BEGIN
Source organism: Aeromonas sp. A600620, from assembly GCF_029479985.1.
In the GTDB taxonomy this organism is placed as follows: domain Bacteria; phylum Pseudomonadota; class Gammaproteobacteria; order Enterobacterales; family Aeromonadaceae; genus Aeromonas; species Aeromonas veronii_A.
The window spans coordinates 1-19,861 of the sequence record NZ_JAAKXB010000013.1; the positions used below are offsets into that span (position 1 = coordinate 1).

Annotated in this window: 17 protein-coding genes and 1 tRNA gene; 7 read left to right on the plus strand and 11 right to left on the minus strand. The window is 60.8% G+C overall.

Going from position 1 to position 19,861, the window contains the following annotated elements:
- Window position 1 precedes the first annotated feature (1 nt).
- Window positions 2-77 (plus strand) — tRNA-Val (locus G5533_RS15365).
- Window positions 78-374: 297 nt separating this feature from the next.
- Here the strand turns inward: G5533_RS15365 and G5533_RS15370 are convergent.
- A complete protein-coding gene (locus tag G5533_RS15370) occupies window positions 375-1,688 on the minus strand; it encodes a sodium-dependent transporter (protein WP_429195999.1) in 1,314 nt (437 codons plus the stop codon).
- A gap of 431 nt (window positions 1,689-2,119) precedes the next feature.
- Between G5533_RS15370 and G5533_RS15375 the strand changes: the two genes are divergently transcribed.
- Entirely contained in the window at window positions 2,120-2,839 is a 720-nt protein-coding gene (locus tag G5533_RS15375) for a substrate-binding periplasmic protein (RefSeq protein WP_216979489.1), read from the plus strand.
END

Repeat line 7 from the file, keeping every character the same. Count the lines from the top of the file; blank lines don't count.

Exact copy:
- Window positions 2-77 (plus strand) — tRNA-Val (locus G5533_RS15365).